The joys of negotiating a fibre broadband deal

13 Feb
Is there anything worse than arguing with the cable company, yet anything more satisfying than finally getting them to give you a deal? It’s a pain in the butt in every country, but in the US all you seemingly have to do is threaten to switch to a competitor and suddenly the deals come out and the prices drop. I tried this a couple weeks ago with Sky. It went something like this:
“I am interested in upgrading to fibre broadband. I see on your website you can get half off for the first six months.”

“That’s only for new customers.”

“Oh. You can’t give me that deal for being a loyal customer?”

“No.”

“My contract is almost up and it would be cheaper for me to switch to another provider like BT or Talk Talk. Are you sure you can’t give me the deal?”
“Ma’am, I’m not going to do this with you, if I could give you a better deal, I would. I can’t.”

south park cable
Imagine her whole speech in a thick Irish accent I could barely understand. I was feeling defeated, but I did not give up. I searched through Sky forums and researched ways other people had gotten them to cave. I talked to three different people before getting someone willing to play ball. I tried a different strategy and said I was simply interested in what offers were available and that I had seen an offer for current customers on cable.co.uk (I truly did). The guy looked for the offer for a good 15 minutes, putting me on hold every so often, before eventually coming on and saying he couldn’t find the half price offer anywhere (really? Because it’s everywhere!) but that he’d give me an even better deal with half price line rental every month for a year. So now we’re paying a little less than we were and our broadband is twice as fast.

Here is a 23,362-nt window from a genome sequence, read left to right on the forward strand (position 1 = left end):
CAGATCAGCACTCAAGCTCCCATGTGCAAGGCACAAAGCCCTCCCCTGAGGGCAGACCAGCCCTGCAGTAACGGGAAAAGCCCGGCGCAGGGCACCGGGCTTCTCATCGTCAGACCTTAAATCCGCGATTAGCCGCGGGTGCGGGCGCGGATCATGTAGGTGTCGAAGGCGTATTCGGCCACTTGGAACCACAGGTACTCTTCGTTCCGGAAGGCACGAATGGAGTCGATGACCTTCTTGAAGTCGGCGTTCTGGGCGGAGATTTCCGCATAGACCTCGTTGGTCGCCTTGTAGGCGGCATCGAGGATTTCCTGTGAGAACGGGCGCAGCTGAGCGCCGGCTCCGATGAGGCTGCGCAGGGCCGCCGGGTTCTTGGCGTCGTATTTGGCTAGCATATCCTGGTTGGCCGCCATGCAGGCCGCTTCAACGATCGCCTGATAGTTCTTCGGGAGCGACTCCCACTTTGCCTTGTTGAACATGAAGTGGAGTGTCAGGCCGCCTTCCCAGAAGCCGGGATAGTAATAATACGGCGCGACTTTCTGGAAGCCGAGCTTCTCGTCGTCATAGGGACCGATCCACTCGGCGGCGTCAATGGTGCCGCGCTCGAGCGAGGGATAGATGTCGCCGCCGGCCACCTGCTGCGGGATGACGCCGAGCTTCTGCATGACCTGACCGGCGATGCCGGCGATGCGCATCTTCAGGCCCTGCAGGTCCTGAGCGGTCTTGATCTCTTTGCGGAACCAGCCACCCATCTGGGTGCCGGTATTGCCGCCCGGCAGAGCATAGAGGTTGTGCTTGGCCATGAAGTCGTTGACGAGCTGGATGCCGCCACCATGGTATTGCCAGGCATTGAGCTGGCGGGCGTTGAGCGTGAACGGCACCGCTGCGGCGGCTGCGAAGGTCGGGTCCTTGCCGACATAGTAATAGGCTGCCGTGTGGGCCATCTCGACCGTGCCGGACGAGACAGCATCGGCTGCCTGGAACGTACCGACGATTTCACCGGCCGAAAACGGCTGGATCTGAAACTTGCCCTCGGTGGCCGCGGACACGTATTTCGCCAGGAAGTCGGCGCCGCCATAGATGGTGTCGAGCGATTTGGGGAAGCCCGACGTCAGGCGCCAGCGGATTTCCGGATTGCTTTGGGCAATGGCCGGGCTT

Moving on…

I feel like the winter Olympics are harder to get into than the summer. That, and they’re not covered as extensively here. In 2012 I could turn the telly on at any given time of day and some BBC channel would be playing something, but now it’s only BBC2 and only until around 7 p.m. I’m not sure if that’s because of the four-hour time difference, or because the BBC went all out when London was hosting and doesn’t care about Russia or winter sports. I have been tuning in every so often, and I gotta say I’ll always be Team USA, but it’s hard not to root for Team GB when the announcers absolutely lose their minds and {perhaps literally} wee themselves over a bronze medal. I caught the women’s snowboarding slopestyle event on Sunday while eating breakfast. Jenny Jones from Team GB had a solid run and at one point was ranked first, but fell down to third and had to watch several more women compete before securing the medal. Sarka Pancochova from the Czech Republic fell so hard she cracked her helmet. Then Austria’s Anna Gasser, a favorite to win, fell and the BBC commentators cheered. Maybe it was their accents, but I still found the commentators less annoying than NBC’s, although they were quite unprofessional. This Daily Mail article says hundreds of people complained that the commentators were “puerile” and “hyperactive.” I remember laughing when I heard this gem:

Leigh said: ‘I can feel my pulse in my lower intestine.’ Warwood replied: ‘That’s not your pulse, Ed.’

Cheeky! Even though Jamie Anderson won gold for the USA, I was really happy “our girl” (as the announcers repeatedly called her) Jenny Jones took home the bronze. It was Britain’s first medal on a snow event ever (and so far is their only medal of these games), so I guess it was a pretty big deal.

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